Twigs to Trees
Mary Helen Haines
Best wishes for a peaceful and family-filled holiday. We always slow down a little at CMW after the games season ends, but I hope more of our members who have never submitted their genealogies will take the time to do so for their future generations. Our team is always ready to help people research their line and try to reach back a few generations.
The last column featured history about the Spruell family; traditionally considered a sept of the MacFarlanes. Today’s column will look at the Miller family’s origins. I counted over 36 members with the Miller surname in our membership roles. That is not including those who descend from Miller, but have a different surname.
by Mary Helen Haines
Hope everyone has had a lovely summer. I know many of you are preparing for the 2020 trip to Scotland/Ireland. The experiences I had on the 2009 and the 2014 trips were unforgettable. Scotland and Ireland are both magical places, and the chance to share those with fellow Macfarlanes is very special. Getting a chance to visit Inveruglas and Eilean-a-Vhow, as well as Gartartan are not to be missed.
Congratulations to Joe Osborn, my 7th cousin, on the completion and publication of his book The McFarlands: Eight Generations of the family from Robert McFarlan to John Barton McFarland. It is a beautiful book, filled with maps, illustrations, primary source documents, letters, and photographs. Thank you for the copy.
Last quarter we added a new Sproul member to CMW, which prompted more research to help connect this line to known lines. That led me to look at the Sprouls in our MacFarlane DNA project, which then led me to the Sproul DNA project and its administrator Joe Sprowl.
Joe has been a member of CMW since 2014, but had not submitted his pedigree, so we had no contact up to this point. Since then, I have been asked by Joe to join the Sproul DNA project so we can collaborate and look into the Scottish background of Sproul descendants. We encourage all Sprouls (any spelling) to test their DNA and be a part of both the Sproul project and the MacFarlane project. Many Sprouls (again, all spellings) in the southern part of the U.S. descend from Doctor Godfrey Spruill, who was born in Scotland about 1650, came to America about 1784, and died in 1719 on his patented land in Chowan District, North Carolina.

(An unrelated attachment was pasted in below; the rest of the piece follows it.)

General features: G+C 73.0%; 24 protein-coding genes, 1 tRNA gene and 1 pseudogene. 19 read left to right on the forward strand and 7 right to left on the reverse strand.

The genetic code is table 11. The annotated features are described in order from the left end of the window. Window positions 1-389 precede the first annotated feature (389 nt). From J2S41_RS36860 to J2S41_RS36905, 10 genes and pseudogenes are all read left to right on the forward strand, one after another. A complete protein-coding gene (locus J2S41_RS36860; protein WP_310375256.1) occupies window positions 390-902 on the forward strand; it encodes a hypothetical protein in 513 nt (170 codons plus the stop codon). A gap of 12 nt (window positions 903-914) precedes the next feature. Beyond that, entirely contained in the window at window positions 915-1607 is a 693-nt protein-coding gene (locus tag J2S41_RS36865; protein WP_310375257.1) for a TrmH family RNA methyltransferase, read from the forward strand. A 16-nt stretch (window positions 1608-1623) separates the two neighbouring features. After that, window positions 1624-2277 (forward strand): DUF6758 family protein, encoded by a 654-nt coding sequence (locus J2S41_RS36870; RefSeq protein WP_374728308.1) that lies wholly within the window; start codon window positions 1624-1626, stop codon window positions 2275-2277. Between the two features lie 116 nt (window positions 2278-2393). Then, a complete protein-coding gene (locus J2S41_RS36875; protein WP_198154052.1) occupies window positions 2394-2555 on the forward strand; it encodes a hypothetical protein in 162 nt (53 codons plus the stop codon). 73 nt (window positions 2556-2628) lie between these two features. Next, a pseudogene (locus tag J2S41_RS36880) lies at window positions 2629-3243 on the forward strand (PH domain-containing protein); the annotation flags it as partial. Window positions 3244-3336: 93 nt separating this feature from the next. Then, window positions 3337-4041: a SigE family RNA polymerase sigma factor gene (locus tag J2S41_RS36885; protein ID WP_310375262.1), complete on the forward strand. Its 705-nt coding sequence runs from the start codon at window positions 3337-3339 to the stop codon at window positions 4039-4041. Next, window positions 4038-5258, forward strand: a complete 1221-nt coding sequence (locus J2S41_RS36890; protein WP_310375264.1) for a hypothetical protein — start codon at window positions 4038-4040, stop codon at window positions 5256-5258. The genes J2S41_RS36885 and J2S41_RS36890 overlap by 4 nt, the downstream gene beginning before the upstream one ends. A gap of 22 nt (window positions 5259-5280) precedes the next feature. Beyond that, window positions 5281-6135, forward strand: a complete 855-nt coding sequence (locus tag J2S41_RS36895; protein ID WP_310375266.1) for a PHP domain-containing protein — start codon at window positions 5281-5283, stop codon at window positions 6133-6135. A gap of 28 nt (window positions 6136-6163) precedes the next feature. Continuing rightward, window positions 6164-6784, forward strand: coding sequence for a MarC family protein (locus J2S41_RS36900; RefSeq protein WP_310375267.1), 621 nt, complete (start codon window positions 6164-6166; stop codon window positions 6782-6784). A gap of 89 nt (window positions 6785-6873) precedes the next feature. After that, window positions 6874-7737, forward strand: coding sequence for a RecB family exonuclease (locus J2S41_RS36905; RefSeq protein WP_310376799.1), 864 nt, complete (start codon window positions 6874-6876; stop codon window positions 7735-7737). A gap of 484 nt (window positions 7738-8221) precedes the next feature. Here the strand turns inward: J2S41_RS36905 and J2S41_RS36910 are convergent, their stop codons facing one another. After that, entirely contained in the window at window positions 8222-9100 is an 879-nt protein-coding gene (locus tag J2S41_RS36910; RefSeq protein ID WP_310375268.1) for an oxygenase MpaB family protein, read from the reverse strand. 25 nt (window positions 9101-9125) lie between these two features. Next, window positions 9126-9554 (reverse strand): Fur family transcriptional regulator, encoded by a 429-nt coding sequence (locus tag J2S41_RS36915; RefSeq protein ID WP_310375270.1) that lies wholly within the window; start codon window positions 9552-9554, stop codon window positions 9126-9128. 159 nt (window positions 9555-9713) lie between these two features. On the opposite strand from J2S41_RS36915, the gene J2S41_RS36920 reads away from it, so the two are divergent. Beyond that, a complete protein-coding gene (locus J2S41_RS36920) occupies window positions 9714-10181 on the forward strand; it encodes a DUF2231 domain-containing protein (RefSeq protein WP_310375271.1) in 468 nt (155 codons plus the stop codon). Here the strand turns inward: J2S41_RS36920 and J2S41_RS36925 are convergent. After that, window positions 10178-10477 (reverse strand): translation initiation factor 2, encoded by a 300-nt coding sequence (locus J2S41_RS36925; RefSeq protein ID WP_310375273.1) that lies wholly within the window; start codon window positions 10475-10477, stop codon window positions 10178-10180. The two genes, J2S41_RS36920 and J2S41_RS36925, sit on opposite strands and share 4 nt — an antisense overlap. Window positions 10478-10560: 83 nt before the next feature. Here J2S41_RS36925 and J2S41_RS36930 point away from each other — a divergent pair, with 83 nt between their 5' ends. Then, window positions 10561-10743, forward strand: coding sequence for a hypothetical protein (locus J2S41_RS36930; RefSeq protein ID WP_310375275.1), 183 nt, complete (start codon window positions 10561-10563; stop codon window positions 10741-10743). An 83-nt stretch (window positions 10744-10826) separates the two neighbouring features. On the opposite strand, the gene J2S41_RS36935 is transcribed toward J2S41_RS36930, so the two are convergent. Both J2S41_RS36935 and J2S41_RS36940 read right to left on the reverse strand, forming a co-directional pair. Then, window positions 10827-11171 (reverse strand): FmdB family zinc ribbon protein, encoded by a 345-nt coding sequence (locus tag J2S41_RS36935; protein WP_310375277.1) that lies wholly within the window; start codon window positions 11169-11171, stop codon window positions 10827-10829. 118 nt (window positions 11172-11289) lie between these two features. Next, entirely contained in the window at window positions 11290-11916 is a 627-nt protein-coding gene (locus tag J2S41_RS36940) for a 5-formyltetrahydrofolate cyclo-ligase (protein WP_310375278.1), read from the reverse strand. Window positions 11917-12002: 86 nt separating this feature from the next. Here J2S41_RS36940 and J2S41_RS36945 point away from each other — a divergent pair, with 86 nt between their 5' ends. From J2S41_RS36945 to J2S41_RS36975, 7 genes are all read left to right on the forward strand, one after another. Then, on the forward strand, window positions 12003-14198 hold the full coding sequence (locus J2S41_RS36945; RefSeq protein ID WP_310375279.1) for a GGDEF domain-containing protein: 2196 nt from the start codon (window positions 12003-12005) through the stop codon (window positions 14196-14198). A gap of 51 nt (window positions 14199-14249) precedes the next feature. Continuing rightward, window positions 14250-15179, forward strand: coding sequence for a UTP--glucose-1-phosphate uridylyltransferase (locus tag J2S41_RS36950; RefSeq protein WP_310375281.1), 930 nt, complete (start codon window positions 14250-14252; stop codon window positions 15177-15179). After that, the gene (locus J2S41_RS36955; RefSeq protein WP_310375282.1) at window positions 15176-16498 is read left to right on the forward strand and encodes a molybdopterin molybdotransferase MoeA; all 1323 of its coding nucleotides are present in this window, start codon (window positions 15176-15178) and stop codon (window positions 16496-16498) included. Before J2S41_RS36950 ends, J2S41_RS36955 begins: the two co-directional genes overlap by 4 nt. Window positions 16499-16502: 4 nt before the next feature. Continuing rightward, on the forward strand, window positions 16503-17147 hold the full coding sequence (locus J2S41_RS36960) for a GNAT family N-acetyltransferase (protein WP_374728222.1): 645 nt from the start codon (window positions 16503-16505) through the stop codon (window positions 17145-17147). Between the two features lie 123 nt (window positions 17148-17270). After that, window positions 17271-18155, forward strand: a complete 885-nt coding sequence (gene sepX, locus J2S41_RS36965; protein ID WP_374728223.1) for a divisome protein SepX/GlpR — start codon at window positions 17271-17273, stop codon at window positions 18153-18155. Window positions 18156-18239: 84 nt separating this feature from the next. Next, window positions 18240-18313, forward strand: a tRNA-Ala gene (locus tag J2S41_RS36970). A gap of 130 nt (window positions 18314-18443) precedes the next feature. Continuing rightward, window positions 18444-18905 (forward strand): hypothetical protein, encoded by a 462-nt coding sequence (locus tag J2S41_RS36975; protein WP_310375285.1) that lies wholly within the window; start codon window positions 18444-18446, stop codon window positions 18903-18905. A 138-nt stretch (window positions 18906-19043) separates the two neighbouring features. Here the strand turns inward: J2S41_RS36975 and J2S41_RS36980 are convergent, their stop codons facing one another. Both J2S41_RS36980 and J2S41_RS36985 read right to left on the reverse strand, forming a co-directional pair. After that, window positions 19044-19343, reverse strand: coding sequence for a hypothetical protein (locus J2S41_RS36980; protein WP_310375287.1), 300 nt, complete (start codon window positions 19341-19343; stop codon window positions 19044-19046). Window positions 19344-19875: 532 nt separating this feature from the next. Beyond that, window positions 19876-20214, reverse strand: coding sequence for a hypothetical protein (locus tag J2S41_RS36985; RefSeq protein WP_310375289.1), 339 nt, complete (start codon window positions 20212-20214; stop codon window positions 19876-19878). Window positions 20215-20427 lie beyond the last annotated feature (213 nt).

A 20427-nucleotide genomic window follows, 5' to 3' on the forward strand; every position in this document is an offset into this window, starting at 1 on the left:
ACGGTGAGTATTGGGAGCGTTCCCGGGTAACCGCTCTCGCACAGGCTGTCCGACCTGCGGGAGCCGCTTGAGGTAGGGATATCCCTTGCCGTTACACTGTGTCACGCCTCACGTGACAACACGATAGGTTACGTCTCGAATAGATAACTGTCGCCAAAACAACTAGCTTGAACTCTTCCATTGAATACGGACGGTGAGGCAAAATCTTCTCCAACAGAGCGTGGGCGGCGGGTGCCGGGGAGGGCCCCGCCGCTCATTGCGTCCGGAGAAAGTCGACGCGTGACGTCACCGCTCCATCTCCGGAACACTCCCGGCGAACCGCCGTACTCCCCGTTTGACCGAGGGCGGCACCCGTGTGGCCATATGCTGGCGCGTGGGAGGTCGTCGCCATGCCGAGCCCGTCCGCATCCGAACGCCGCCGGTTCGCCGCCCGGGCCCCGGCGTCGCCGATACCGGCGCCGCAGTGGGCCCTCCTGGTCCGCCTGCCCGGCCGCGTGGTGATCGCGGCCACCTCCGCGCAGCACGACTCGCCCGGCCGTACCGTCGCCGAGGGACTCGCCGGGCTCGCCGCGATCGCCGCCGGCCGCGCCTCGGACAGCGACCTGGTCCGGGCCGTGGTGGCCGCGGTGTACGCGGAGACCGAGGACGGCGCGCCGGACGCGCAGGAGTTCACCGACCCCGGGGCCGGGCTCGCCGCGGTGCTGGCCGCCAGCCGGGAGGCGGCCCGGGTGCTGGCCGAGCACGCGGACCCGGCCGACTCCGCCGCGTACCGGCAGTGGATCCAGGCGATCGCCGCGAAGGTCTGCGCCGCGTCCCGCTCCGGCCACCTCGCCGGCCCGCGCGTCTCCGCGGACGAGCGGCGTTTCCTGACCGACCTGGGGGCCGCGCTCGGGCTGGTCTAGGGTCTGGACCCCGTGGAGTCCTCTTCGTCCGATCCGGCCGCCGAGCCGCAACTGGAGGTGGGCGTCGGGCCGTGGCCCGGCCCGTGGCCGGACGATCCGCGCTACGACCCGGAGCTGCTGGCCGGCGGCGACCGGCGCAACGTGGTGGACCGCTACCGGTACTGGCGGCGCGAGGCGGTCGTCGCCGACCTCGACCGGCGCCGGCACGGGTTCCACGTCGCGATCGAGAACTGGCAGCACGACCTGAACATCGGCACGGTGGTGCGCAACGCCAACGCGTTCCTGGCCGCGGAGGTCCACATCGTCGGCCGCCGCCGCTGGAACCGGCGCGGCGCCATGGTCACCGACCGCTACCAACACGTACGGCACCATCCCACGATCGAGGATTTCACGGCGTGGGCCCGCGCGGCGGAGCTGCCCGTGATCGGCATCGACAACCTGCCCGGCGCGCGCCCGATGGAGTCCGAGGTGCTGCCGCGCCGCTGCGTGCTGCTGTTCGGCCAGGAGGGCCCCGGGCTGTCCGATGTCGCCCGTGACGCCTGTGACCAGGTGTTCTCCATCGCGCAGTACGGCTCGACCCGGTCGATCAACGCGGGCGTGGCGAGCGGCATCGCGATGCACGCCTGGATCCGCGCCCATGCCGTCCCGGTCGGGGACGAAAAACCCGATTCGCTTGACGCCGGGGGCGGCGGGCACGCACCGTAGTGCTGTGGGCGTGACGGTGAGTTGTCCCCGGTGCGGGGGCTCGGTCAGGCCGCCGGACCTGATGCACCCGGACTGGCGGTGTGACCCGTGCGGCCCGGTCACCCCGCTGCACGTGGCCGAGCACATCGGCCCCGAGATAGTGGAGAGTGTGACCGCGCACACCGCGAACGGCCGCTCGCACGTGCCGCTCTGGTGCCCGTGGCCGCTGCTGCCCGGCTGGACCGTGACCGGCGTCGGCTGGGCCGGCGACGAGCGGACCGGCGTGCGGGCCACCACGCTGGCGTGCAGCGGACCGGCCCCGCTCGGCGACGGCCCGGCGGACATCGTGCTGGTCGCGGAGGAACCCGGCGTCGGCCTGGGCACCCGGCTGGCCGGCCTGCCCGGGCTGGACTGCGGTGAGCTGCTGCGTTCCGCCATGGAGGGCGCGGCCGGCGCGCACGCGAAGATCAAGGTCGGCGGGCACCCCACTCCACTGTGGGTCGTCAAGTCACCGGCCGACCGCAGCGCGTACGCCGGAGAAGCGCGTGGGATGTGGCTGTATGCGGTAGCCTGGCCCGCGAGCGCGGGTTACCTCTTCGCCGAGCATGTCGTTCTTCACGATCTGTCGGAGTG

To provide background on the history of the Sproul Sept, Joe has kindly agreed to introduce this Sept to those of us who may not be familiar with the Sprouls.
Thank you for the gracious invitation as a guest writer on the topic of the family of Sproul, sept of Clan MacFarlane, at the invitation of Mary Helen Haines and Loch Sloy! I would like to take this opportunity to focus the article on the history of this lesser known family and its connection to Clan MacFarlane. And if invited to, I would like to follow up in time, on different aspects of our relationship with Clan MacFarlane since ancient times. But for now, I feel it is more important first to give a preliminary overview of our Family.
The Sproul family of Norman origins and Germanic ancestry has a long and complex history in Scotland dating back to the latter period of the 13th century. The earliest known Sproul, or “Spreull” was Walter Spreull (c.1285) of Coldoun (or Cowden), Neilston, Renfrewshire. Walter held the title Seneschal to Malcolm, 5th Earl of Lennox, and this relationship with the Lennox earls would continue with future generations of Spreulls. It is from this Walter that many, if not all Sprouls, today claim descent.
The Sproul connection with Clan MacFarlane is not as widely understood. What is known however is that Walter as seneschal would have been deeply involved in the affairs of the House of Lennox and Clan MacFarlane. A deep and interwoven connection between Lennox, MacFarlane and Spreull is evident as they share similarities in their arms. But their fidelity during this period of Spreull history most assuredly would have been with the Earls of Lennox.
Lennox MacFarlane Spruell
Twigs to Trees
Mary Helen Haines
Welcome to summer! I just returned from the Texas Scottish Games held in Decatur, Texas. Sandy McFarland Morgan and Marie Robb hosted the tent, nicely decorated with the beautiful historical panels and drop-down posters about the Septs and clan map. It was great to visit with everyone since I couldn’t make it to our AMM in Woodlands.
Which brings me to a big surprise…one of my McFarland cousins did go to the Woodland games, met our clan, and started talking to Sandy about where his McFarland relatives lived. He mentioned Fannin County, Texas; so Sandy immediately said you must be related to Mary Helen. So, please welcome Pat Rattan to CMW, my third cousin, twice removed, who is a double McFarland.
I would like to honor Pat’s dad, Billy Joe McFarland, in this article. Billy was born in 1923 in Ladonia, Texas…the same town as my grandmother Lola McFarland. The Rattan family emigrated from North Carolina in the late 1700s, to Illinois by 1830, and Texas by 1837, where they were neighbors to the McFarlands during the Texas Republic. Our common ancestor is Andrew Jackson McFarland, born 1817 in Missouri, who came with his father James E. McFarland to Fannin County, Texas in 1837, and married Artimissa Pence (yes, distantly related to the VP) in 1846. They had four sons, one was my great-grandfather James Franklin (b. 1847), and another was Billy’s great-grandfather John Ewing (b. 1849). John Ewing married his second cousin Nancy Bayless Horn (whose grandmother was Anna McFarland (sister to James E. above), which is how Billy came to be a double McFarland.